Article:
WASHINGTON: Karl Rove and his investors were the biggest losers on election day.
The Republican strategist created the model for outside-money groups that raised and spent more than $1 billion on the November 6 elections - many of which saw almost no return for their money.
Mr Rove, through his two political outfits, American Crossroads and Crossroads Grassroots Policy Strategies, backed unsuccessful Republican presidential candidate Mitt Romney with $US127 million ($122 million) on more than 82,000 television spots, according to Kantar Media's CMAG, a New York advertising tracker.
Down the ballot, 10 of the 12 Senate candidates and four of the nine House candidates the Rove groups supported also lost their races.
The results have angered some Republicans, who blame Mr Rove for ''sidelining conservatives''. ''Right now there is stunned disbelief that Republicans fared so poorly after all the money they invested,'' said Brent Bozell, president of ForAmerica, non-profit group that advocates for Christian values in politics. ''If I had 1/100th of Karl Rove's money, I would have been more productive than he was.''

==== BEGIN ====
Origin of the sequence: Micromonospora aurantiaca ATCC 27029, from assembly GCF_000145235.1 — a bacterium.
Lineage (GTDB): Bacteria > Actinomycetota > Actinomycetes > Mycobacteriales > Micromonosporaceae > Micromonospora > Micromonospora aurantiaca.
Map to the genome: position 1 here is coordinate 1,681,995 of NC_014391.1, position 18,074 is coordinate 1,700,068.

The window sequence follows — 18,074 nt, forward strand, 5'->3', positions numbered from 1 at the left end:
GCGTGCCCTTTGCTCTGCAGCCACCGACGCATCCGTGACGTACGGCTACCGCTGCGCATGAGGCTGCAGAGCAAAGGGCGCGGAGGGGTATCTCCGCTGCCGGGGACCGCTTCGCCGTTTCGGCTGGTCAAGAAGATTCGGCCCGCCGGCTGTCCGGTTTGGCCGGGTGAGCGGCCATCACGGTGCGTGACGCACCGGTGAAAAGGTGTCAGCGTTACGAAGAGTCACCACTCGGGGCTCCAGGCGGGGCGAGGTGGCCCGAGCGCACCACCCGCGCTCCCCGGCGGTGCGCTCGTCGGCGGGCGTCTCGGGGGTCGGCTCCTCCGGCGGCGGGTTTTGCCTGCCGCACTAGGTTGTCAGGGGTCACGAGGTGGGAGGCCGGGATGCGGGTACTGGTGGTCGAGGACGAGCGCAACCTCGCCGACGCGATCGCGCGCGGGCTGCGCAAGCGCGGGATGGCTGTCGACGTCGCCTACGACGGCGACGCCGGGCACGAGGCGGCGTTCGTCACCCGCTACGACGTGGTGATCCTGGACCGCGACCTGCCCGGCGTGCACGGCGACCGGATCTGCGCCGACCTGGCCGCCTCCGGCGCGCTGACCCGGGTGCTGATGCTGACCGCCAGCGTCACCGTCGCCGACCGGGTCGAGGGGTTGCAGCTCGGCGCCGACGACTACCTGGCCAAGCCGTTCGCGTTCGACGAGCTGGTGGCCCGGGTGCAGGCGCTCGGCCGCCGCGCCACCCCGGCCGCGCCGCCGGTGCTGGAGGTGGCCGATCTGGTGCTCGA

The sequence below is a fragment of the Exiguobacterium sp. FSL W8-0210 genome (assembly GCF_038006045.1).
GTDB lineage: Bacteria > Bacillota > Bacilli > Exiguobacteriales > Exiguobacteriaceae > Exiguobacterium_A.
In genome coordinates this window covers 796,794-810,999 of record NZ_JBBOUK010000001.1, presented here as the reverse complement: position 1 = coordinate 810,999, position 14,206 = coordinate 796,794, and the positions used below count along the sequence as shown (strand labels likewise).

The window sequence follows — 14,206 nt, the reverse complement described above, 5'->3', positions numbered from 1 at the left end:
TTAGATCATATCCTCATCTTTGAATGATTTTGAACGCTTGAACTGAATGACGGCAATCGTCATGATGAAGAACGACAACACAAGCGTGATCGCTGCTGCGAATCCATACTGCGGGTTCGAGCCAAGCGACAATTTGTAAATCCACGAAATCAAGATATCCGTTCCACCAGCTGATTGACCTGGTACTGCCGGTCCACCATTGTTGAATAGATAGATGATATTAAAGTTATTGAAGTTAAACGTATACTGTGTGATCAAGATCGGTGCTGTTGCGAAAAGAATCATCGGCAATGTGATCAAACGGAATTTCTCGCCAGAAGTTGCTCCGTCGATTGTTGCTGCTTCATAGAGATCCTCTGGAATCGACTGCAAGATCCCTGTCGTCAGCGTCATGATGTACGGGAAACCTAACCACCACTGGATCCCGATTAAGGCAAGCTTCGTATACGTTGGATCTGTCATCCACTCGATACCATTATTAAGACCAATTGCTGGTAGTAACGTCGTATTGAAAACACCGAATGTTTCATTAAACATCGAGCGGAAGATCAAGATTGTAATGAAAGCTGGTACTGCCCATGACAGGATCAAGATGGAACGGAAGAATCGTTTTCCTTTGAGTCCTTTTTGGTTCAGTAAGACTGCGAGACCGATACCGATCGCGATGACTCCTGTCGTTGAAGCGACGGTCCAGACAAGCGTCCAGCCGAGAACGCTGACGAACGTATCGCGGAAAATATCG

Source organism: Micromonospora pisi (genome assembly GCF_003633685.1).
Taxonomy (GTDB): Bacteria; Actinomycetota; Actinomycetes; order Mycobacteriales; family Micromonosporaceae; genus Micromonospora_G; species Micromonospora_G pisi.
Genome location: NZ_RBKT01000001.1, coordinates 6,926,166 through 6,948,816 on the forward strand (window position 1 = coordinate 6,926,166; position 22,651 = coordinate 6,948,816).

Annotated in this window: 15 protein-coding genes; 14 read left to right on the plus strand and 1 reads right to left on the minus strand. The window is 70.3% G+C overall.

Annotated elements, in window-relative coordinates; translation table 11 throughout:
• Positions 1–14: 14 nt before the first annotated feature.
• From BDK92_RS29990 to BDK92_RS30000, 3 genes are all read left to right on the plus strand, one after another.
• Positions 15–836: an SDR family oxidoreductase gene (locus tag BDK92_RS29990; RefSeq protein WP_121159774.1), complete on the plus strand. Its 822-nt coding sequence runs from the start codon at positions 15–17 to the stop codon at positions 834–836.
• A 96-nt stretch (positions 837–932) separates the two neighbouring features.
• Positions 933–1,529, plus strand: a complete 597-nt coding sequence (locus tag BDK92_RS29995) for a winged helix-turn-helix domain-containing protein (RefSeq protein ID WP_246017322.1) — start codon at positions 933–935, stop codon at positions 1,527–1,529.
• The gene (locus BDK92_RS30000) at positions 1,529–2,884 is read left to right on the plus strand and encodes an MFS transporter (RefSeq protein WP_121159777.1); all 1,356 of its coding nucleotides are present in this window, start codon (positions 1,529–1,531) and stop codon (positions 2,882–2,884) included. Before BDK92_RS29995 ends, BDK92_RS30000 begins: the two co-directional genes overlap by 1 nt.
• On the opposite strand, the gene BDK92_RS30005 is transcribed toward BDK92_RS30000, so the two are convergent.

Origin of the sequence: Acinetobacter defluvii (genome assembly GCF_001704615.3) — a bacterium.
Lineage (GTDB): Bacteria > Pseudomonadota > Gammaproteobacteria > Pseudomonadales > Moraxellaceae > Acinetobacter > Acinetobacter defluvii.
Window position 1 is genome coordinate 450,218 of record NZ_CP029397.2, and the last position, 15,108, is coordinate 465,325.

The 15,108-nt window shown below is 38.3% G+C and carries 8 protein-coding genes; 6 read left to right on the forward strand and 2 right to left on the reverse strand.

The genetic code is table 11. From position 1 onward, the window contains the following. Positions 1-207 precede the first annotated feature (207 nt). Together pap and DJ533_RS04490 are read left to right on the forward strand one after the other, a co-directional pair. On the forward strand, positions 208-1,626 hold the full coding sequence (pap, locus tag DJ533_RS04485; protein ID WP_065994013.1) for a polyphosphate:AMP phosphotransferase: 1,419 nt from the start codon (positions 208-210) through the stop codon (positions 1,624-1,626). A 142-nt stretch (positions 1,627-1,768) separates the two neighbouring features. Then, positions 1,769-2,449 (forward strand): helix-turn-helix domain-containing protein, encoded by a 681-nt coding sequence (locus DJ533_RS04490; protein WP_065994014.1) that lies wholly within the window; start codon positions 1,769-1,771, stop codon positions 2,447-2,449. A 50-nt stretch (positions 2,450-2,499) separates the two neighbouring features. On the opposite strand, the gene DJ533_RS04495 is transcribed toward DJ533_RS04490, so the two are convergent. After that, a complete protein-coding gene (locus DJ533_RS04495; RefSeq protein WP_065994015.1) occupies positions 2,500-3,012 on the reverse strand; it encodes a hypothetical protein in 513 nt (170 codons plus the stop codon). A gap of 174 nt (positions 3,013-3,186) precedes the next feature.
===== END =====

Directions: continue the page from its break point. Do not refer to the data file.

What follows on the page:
Donald Trump posted a message on Twitter saying: ''Congrats to @KarlRove on blowing $400 million this cycle. Every race @CrossroadsGPS ran ads in, the Republicans lost. What a waste of money.''
The election day results showed Mr Rove's strategy of bringing in huge donations from a few wealthy benefactors and spending that money almost completely on television advertising failed.
The Centre for Responsive Politics estimates the two Crossroads groups spent about $US176 million, making them the top non-candidate and non-party spender of the election. ''Crossroads was a failure and Rove's core strategy of base-centric GOP politics is a failure,'' said a senior Republican consultant not favourably inclined to Rove. ''There are not enough white men for the Rove view to work any more. His time is past.''
Democrats also piled on. ''If Crossroads were a business, and Rove was the CEO, he'd be fired for getting a poor return on his investment,'' the New York senator Charles Schumer, the chamber's third-ranking Democrat, said at a Christian Science Monitor breakfast.
The Houston home builder Bob Perry gave $US7.5 million to Mr Rove's American Crossroads and $US8 million to Restore Our Future, a super-PAC (political action committee) that supported Mr Romney.
A spokesman, Anthony Holm, said Mr Perry had no regrets.
Bloomberg, The Washington Post